NCI Cancer Bulletin: A Trusted Source for Cancer Research NewsNCI Cancer Bulletin: A Trusted Source for Cancer Research News
October 4, 2005 • Volume 2 / Number 38 E-Mail This Document  |  Download PDF  |  Bulletin Archive/Search  |  Subscribe

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A Conversation with Dr. Robert Weinberg

Dr. Robert Weinberg Dr. Robert Weinberg is a founding member of the Whitehead Institute for Biomedical Research at the Massachusetts Institute of Technology. His lab has pioneered discoveries in cancer biology since the late 1970s, including the first human oncogene and the first tumor suppressor gene. He was awarded the National Medal of Science in 1997. On September 28, he discussed "Mechanisms Leading to the Formation of Human Malignancies" in the Stars in Nutrition and Cancer lecture series at NIH.

What is your lab's current model of cancer formation and metastasis?
This is the last frontier of cancer research, but we have a good rough map of the territory. Earlier work with the telomerase gene allowed Vogelstein in 1989 to diagram the five signaling pathways normal human cells must navigate to become tumorigenic. Along the way, they accumulate gene mutations in a process that is very much driven by Darwinian evolution, played out in the microcosm of the body's tissue.

Metastasis is a critical issue in cancer because 9 of 10 cancer deaths are due to distant metastases, not to the primary tumor. Once a small cluster of cells has reached a distant site, the transition from microscopic to macroscopic metastasis occurs very inefficiently. Perhaps only one in a million cancer cells will be the progenitor of an ultimate, possibly life-threatening, macro-metastasis. We are studying four different transcription factors that we believe can program the invasiveness of primary tumor cells that allows them to metastasize: Twist, Slug, Mesenchyme Forkhead, and Goosecoid. Each of these, which is normally active during early embryonic development, has the ability to force cells to become invasive and metastatic.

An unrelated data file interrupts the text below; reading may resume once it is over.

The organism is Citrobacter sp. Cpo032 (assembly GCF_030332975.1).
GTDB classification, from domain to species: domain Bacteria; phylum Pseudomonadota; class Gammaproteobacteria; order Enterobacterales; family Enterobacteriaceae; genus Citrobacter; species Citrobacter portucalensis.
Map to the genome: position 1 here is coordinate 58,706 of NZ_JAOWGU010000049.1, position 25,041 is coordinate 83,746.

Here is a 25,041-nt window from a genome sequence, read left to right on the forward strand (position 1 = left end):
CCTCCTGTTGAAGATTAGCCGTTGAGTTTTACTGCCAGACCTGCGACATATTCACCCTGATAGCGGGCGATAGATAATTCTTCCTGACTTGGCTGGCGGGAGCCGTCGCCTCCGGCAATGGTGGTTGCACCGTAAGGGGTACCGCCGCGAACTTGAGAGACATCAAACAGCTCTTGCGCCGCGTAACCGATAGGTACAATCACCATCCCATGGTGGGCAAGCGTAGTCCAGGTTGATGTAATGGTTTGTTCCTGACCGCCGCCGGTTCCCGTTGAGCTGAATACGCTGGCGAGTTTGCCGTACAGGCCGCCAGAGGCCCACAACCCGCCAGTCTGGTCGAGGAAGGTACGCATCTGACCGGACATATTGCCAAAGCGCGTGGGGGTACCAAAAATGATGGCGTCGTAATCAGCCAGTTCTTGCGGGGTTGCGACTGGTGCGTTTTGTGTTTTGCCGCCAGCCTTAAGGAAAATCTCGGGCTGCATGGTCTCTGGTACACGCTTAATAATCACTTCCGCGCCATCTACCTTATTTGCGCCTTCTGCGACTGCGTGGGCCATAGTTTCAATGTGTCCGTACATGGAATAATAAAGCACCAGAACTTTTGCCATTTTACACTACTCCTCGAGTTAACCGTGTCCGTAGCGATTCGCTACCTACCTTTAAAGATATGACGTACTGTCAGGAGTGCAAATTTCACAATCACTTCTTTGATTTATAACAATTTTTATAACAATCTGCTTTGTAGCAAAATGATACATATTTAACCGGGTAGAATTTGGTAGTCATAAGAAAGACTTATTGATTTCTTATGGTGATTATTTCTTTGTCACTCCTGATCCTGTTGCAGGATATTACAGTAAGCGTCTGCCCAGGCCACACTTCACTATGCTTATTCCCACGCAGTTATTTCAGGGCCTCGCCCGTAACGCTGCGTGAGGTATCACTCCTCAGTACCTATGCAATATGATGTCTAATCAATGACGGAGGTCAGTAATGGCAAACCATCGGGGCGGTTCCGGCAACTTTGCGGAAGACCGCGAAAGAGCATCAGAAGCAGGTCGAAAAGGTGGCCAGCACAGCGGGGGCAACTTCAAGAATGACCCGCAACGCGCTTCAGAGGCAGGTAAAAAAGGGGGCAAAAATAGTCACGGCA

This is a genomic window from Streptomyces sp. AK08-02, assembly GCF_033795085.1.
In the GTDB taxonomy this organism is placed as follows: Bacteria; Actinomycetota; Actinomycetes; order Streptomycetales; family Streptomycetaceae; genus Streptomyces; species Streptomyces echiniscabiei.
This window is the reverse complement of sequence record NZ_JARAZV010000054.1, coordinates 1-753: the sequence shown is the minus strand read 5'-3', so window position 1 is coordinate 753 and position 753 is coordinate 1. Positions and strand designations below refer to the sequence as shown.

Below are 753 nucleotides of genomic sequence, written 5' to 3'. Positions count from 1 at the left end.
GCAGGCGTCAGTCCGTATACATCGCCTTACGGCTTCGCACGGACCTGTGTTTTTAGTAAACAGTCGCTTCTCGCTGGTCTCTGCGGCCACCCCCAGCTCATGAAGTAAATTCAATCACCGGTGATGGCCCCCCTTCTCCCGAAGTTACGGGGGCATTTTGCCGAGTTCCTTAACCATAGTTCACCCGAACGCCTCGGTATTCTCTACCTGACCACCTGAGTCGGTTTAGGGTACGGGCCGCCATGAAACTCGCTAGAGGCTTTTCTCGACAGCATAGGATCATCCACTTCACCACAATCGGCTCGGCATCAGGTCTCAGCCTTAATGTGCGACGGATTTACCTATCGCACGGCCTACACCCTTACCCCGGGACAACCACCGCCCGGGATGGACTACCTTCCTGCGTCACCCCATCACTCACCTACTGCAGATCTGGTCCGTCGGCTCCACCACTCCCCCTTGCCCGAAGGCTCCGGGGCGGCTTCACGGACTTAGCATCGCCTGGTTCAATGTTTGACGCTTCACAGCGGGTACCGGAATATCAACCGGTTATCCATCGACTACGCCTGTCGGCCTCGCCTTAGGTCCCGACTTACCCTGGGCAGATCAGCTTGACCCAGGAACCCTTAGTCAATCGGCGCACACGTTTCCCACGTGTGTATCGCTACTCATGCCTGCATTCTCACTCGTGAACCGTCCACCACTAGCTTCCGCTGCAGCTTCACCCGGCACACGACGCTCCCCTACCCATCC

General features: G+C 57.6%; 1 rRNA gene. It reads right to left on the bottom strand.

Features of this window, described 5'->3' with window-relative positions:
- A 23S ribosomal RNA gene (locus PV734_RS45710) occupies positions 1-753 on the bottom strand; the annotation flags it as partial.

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What role do you see for nutrition in cancer prevention?
It is clear that far more people could avoid cancer by following the precepts developed here at the Division of Cancer Prevention than could ever be saved by even the most successful therapies. I find it quite remarkable that body mass index has such a high positive correlation with the incidence of many types of cancer. The American Cancer Society estimates that 90,000 cancer deaths a year are attributable to obesity. I think it's plausible that insulin-like growth factors present in elevated concentrations in the blood of the obese perturb the biology of cells throughout the body and inhibit their natural death. This could lead in turn to their developing into cancer cells.

What does the future look like for cancer biology?
We know that each of the 110 major types of human cancer has its own genetic biography, its sequences of accumulated genetic changes. The question is whether certain laws will emerge that enable us to rationalize why these changes occur in all of these types of cancer cells. I do expect that the molecular and genetic mechanisms that we and others are uncovering will eventually coalesce into a set of rules that explain how all types of cancer arise. This holds the prospect of making cancer research into a logical, rigorous science rather than just a collection of diverse phenomena that are only described without being understood.